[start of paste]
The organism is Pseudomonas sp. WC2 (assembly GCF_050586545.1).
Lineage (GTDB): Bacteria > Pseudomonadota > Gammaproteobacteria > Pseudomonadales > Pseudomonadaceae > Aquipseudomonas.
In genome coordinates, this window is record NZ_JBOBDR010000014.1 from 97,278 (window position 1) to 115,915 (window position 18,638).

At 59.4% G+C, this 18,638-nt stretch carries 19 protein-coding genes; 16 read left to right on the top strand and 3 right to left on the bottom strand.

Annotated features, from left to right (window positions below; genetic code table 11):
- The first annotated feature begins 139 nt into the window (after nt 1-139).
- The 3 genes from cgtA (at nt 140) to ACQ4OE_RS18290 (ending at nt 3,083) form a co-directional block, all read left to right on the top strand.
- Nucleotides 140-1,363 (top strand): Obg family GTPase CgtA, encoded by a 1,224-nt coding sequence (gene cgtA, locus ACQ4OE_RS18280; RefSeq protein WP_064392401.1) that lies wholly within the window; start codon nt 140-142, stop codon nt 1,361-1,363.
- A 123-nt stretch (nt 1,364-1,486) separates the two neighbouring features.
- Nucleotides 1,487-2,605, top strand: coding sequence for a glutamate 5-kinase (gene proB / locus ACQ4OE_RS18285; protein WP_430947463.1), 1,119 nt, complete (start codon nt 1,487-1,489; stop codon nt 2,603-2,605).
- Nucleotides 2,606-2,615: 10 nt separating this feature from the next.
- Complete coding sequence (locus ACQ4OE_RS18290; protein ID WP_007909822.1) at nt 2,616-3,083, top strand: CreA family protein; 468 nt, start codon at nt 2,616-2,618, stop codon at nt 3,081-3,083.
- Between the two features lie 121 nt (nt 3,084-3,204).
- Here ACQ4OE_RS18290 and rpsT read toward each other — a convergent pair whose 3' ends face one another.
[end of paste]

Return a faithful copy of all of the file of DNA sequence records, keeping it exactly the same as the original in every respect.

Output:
The organism is Pseudomonas sp. WC2 (assembly GCF_050586545.1).
Lineage (GTDB): Bacteria > Pseudomonadota > Gammaproteobacteria > Pseudomonadales > Pseudomonadaceae > Aquipseudomonas.
In genome coordinates, this window is record NZ_JBOBDR010000014.1 from 97,278 (window position 1) to 115,915 (window position 18,638).

At 59.4% G+C, this 18,638-nt stretch carries 19 protein-coding genes; 16 read left to right on the top strand and 3 right to left on the bottom strand.

Annotated features, from left to right (window positions below; genetic code table 11):
- The first annotated feature begins 139 nt into the window (after nt 1-139).
- The 3 genes from cgtA (at nt 140) to ACQ4OE_RS18290 (ending at nt 3,083) form a co-directional block, all read left to right on the top strand.
- Nucleotides 140-1,363 (top strand): Obg family GTPase CgtA, encoded by a 1,224-nt coding sequence (gene cgtA, locus ACQ4OE_RS18280; RefSeq protein WP_064392401.1) that lies wholly within the window; start codon nt 140-142, stop codon nt 1,361-1,363.
- A 123-nt stretch (nt 1,364-1,486) separates the two neighbouring features.
- Nucleotides 1,487-2,605, top strand: coding sequence for a glutamate 5-kinase (gene proB / locus ACQ4OE_RS18285; protein WP_430947463.1), 1,119 nt, complete (start codon nt 1,487-1,489; stop codon nt 2,603-2,605).
- Nucleotides 2,606-2,615: 10 nt separating this feature from the next.
- Complete coding sequence (locus ACQ4OE_RS18290; protein ID WP_007909822.1) at nt 2,616-3,083, top strand: CreA family protein; 468 nt, start codon at nt 2,616-2,618, stop codon at nt 3,081-3,083.
- Between the two features lie 121 nt (nt 3,084-3,204).
- Here ACQ4OE_RS18290 and rpsT read toward each other — a convergent pair whose 3' ends face one another.